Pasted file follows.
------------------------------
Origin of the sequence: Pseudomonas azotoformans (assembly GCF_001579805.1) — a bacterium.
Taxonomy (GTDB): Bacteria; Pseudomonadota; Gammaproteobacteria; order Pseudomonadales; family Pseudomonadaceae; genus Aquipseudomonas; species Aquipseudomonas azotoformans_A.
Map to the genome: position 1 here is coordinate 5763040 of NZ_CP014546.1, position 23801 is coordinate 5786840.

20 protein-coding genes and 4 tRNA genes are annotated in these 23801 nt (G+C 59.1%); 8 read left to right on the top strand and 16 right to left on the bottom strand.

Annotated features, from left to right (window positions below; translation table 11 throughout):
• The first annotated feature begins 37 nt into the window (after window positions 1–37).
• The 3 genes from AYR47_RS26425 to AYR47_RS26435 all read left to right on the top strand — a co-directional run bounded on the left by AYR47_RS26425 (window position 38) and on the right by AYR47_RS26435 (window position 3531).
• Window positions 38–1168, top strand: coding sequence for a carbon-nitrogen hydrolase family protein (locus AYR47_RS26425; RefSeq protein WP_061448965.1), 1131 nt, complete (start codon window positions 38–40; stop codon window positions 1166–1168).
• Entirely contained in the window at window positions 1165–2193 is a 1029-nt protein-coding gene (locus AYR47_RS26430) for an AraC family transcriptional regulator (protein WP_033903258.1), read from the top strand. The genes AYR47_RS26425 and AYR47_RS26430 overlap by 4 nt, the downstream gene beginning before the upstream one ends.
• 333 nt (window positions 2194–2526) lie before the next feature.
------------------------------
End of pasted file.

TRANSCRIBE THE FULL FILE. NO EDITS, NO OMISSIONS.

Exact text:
Origin of the sequence: Pseudomonas azotoformans (assembly GCF_001579805.1) — a bacterium.
Taxonomy (GTDB): Bacteria; Pseudomonadota; Gammaproteobacteria; order Pseudomonadales; family Pseudomonadaceae; genus Aquipseudomonas; species Aquipseudomonas azotoformans_A.
Map to the genome: position 1 here is coordinate 5763040 of NZ_CP014546.1, position 23801 is coordinate 5786840.

20 protein-coding genes and 4 tRNA genes are annotated in these 23801 nt (G+C 59.1%); 8 read left to right on the top strand and 16 right to left on the bottom strand.

Annotated features, from left to right (window positions below; translation table 11 throughout):
• The first annotated feature begins 37 nt into the window (after window positions 1–37).
• The 3 genes from AYR47_RS26425 to AYR47_RS26435 all read left to right on the top strand — a co-directional run bounded on the left by AYR47_RS26425 (window position 38) and on the right by AYR47_RS26435 (window position 3531).
• Window positions 38–1168, top strand: coding sequence for a carbon-nitrogen hydrolase family protein (locus AYR47_RS26425; RefSeq protein WP_061448965.1), 1131 nt, complete (start codon window positions 38–40; stop codon window positions 1166–1168).
• Entirely contained in the window at window positions 1165–2193 is a 1029-nt protein-coding gene (locus AYR47_RS26430) for an AraC family transcriptional regulator (protein WP_033903258.1), read from the top strand. The genes AYR47_RS26425 and AYR47_RS26430 overlap by 4 nt, the downstream gene beginning before the upstream one ends.
• 333 nt (window positions 2194–2526) lie before the next feature.